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In response to that author's lack of knowledge about wood finishes, I only got one thing to say:

Bob Flexner - Understanding Wood Finishing

I was turned on to this book, and I'm reading through it right now. Flesner has the real scoop on wood finishes, not whoever wrote that article.

As for how the finish will effect the tone, that's debateable. It's especially debateable with solidbody electrics. In an acoustic instrument, the motion of the air inside the instrument and the vibrating of the wood create the tone. If the wood is so sealed up that it can't vibrate, there's a big problem. In electrics, however, the wood greatly effects the tone, but I really don't believe the finish would alter it to the degree that author is claimin it would.

Consider: the body is 1-1/2 to 2 inches thick. It just isn't going to vibrate very much. If the wood is wrapped in concrete, maybe that'd to something to the tone. Any regular finish, though, I highly doubt would noticeably alter the tone.

That being said, I'm a rookie at this. Any of you long-term guys have anything to add?

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Didn't look at the link, but 2nd the Flexner book. As with any of the many perectly good finishing options, properly applying the finish is what counts. A well applied finish should only be as thick as is needed to give an effective degree of protection (both from moisture and light abrasion *note no finish will stop moisture transfer due to humidity, there is a point at which additional thickness provides little additional benifit). Don't buy into too much hype if someone is selling a specific product.

Wood pickgaurd? They can look cool, but Strats have plastic and they don't look too bad either.

Peace,Rich

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  • 2 weeks later...

Nitro lacquer and catalyzed (or pre-cat as the case may be) lacquer are two completely different animals, they are barely in the same ballpark.

That would be like saying...I'm going to give Marine Grade Varnish a try, it dries harder than lacquer and is chemical, mar, and UV resistant.

...which is all true, btw, but do you know what it takes to apply varnish and buff it out?

Professional buff equipment, that's what.

= $$$'s. :D

A completely different set of parameters than standard nitro lac for application and finishing, not even remotely the same product.

Besides, it can do permanent damage to your central nervous system if you don't suit up and respirate properly. B)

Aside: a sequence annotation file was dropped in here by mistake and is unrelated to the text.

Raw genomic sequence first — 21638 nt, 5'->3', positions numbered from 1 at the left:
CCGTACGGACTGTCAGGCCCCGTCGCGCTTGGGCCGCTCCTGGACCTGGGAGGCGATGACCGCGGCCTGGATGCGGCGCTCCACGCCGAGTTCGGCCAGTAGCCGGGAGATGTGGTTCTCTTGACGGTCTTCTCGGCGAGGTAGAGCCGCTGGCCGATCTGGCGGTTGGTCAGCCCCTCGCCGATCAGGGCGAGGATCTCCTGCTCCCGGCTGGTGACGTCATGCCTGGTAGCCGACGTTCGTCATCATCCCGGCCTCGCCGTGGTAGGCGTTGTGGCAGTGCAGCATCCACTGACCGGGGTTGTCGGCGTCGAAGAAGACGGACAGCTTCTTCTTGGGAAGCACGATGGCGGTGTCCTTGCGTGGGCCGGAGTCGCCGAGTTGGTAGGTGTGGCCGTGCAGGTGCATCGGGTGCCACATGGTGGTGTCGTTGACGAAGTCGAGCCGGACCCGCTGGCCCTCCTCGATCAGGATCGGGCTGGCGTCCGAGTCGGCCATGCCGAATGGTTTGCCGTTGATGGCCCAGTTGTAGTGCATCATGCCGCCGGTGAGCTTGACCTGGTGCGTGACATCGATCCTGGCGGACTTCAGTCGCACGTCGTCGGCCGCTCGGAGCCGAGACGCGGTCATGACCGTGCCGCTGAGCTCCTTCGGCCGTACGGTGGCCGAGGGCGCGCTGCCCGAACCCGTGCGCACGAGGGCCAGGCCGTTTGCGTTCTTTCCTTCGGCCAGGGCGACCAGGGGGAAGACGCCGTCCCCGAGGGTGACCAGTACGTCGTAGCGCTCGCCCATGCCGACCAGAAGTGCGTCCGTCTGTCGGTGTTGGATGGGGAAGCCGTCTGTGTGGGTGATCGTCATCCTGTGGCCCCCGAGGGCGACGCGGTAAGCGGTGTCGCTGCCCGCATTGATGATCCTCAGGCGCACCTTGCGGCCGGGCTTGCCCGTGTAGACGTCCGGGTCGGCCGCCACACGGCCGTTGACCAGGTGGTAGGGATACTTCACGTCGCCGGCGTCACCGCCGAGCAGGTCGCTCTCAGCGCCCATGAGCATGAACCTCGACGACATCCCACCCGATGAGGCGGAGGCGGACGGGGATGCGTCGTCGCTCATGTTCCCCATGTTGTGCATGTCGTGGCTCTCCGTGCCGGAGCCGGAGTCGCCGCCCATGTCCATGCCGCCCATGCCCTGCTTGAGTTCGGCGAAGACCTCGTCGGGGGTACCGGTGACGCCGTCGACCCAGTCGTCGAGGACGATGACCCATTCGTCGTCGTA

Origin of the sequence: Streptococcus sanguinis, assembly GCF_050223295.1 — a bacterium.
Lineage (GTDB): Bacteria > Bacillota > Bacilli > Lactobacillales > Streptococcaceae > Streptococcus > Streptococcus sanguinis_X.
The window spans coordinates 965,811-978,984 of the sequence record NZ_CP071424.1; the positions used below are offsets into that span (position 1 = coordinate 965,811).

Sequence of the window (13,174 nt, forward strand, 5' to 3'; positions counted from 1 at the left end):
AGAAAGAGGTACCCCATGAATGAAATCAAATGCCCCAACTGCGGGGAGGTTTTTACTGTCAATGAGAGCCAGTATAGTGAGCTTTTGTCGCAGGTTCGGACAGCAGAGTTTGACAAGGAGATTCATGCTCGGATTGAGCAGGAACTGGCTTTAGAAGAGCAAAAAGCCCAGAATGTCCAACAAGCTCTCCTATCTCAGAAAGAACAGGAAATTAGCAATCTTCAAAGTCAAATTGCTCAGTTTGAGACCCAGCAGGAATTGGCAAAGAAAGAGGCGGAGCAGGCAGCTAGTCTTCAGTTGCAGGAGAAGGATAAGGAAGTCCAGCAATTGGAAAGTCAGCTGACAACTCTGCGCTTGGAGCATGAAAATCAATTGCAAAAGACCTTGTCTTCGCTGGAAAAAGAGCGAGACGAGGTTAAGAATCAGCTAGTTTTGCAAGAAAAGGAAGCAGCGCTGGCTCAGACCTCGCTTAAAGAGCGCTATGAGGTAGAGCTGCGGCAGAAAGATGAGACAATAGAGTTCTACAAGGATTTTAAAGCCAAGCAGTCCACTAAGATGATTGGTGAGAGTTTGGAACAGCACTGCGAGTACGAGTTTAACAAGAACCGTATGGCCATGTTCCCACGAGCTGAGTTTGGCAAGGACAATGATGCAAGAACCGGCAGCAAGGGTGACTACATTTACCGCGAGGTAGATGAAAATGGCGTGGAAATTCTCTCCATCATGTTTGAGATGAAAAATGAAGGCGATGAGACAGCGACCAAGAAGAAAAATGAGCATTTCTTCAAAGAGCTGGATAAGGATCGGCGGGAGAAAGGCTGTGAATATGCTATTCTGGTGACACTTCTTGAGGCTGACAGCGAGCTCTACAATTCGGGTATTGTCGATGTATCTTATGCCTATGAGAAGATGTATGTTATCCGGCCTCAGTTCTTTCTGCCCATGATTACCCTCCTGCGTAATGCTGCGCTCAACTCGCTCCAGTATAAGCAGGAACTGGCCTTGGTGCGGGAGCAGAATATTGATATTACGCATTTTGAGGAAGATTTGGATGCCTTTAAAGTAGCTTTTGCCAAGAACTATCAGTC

Remember those 'this is your brain on drugs' commercials?

Yeah, like that... Catalyzed Lacquer is seriously heavy duty chemical, will totally ruin your guns if you don't clean them religiously, won't buff to a high gloss unless you have a professional pedestal buffing system...you take CL at your own risk. :D :D

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That would be like saying...I'm going to give Marine Grade Varnish a try, it dries harder than lacquer and is chemical, mar, and UV resistant.

...which is all true, btw, but do you know what it takes to apply varnish and buff it out?

Well, there's Marine Grade Varnish and then there's Marine Grade Varnish...the stuff I've been playing around with is rated for marine use, but it's an all-natural, non-toxic tung oil-based product that dilutes with white spirit. Definitely the most environmentally friendly product that I've found.

But I agree it's much fussier than nitro to work with. I'm getting better with working with it (I don't have spray equipment yet, I think that will make it easier to deal with)... and a major disadvantage is that it has a brownish tint to it, which deepens which each coat, so you have to love a brown-toned guitar (probably would look great with a vintage style burst though).

I like nitro but I find it more and more difficult to accept its toxicity--both for me and for the rest of the world.

For the next guitar, I'm thinking of trying out one of the water-based lacquers that Stewmac and LMII are selling.

As for the voodoo part...well, we're talking about electric guitars here. There's just no way the finish has that much of an impact. Anyone who says different is probably trying to sell you something.

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